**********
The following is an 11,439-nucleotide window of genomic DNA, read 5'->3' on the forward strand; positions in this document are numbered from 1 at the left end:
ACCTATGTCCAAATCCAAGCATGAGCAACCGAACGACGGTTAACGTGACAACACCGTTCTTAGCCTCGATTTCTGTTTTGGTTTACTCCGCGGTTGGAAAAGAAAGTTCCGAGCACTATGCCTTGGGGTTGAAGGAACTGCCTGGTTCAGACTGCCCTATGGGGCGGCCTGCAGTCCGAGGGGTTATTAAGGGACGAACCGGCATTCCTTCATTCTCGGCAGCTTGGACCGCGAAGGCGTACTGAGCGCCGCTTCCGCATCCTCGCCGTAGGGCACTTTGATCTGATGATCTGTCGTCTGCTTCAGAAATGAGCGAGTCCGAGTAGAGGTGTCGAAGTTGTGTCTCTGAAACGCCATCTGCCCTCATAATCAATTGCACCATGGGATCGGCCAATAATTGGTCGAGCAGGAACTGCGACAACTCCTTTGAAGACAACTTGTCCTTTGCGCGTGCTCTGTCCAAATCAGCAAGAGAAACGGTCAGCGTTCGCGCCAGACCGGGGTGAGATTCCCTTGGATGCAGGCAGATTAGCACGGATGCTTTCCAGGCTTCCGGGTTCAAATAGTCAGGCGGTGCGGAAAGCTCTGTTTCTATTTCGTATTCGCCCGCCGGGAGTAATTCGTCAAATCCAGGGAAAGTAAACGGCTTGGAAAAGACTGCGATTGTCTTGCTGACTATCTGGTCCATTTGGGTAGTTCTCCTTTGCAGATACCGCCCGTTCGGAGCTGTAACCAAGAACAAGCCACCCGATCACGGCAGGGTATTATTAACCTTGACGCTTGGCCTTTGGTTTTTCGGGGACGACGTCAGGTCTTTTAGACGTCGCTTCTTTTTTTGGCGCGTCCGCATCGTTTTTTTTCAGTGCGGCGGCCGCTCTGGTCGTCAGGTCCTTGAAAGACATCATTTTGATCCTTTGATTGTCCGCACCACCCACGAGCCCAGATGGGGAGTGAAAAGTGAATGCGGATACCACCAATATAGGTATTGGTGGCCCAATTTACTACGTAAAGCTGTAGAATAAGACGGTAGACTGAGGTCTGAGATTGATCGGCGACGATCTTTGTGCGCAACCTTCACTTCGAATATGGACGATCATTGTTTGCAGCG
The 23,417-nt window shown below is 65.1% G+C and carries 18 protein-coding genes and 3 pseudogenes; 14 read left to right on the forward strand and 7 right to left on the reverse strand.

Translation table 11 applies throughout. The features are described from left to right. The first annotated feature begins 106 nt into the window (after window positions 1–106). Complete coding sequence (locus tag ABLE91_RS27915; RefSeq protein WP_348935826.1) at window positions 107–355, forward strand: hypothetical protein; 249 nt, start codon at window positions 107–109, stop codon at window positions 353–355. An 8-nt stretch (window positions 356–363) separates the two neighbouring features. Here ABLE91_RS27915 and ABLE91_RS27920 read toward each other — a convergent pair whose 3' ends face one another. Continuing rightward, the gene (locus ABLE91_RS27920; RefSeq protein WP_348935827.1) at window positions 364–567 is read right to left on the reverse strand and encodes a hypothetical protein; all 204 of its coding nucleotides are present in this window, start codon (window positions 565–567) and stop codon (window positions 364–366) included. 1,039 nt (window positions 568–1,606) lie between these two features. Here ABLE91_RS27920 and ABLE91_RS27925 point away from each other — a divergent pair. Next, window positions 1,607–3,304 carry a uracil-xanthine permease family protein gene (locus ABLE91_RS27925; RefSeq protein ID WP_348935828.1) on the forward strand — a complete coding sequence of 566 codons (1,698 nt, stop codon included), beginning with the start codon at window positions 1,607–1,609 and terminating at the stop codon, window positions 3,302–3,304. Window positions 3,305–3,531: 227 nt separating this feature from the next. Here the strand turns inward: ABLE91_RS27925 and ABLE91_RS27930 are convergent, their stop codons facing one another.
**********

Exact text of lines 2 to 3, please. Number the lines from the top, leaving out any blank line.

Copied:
ACCTATGTCCAAATCCAAGCATGAGCAACCGAACGACGGTTAACGTGACAACACCGTTCTTAGCCTCGATTTCTGTTTTGGTTTACTCCGCGGTTGGAAAAGAAAGTTCCGAGCACTATGCCTTGGGGTTGAAGGAACTGCCTGGTTCAGACTGCCCTATGGGGCGGCCTGCAGTCCGAGGGGTTATTAAGGGACGAACCGGCATTCCTTCATTCTCGGCAGCTTGGACCGCGAAGGCGTACTGAGCGCCGCTTCCGCATCCTCGCCGTAGGGCACTTTGATCTGATGATCTGTCGTCTGCTTCAGAAATGAGCGAGTCCGAGTAGAGGTGTCGAAGTTGTGTCTCTGAAACGCCATCTGCCCTCATAATCAATTGCACCATGGGATCGGCCAATAATTGGTCGAGCAGGAACTGCGACAACTCCTTTGAAGACAACTTGTCCTTTGCGCGTGCTCTGTCCAAATCAGCAAGAGAAACGGTCAGCGTTCGCGCCAGACCGGGGTGAGATTCCCTTGGATGCAGGCAGATTAGCACGGATGCTTTCCAGGCTTCCGGGTTCAAATAGTCAGGCGGTGCGGAAAGCTCTGTTTCTATTTCGTATTCGCCCGCCGGGAGTAATTCGTCAAATCCAGGGAAAGTAAACGGCTTGGAAAAGACTGCGATTGTCTTGCTGACTATCTGGTCCATTTGGGTAGTTCTCCTTTGCAGATACCGCCCGTTCGGAGCTGTAACCAAGAACAAGCCACCCGATCACGGCAGGGTATTATTAACCTTGACGCTTGGCCTTTGGTTTTTCGGGGACGACGTCAGGTCTTTTAGACGTCGCTTCTTTTTTTGGCGCGTCCGCATCGTTTTTTTTCAGTGCGGCGGCCGCTCTGGTCGTCAGGTCCTTGAAAGACATCATTTTGATCCTTTGATTGTCCGCACCACCCACGAGCCCAGATGGGGAGTGAAAAGTGAATGCGGATACCACCAATATAGGTATTGGTGGCCCAATTTACTACGTAAAGCTGTAGAATAAGACGGTAGACTGAGGTCTGAGATTGATCGGCGACGATCTTTGTGCGCAACCTTCACTTCGAATATGGACGATCATTGTTTGCAGCG
The 23,417-nt window shown below is 65.1% G+C and carries 18 protein-coding genes and 3 pseudogenes; 14 read left to right on the forward strand and 7 right to left on the reverse strand.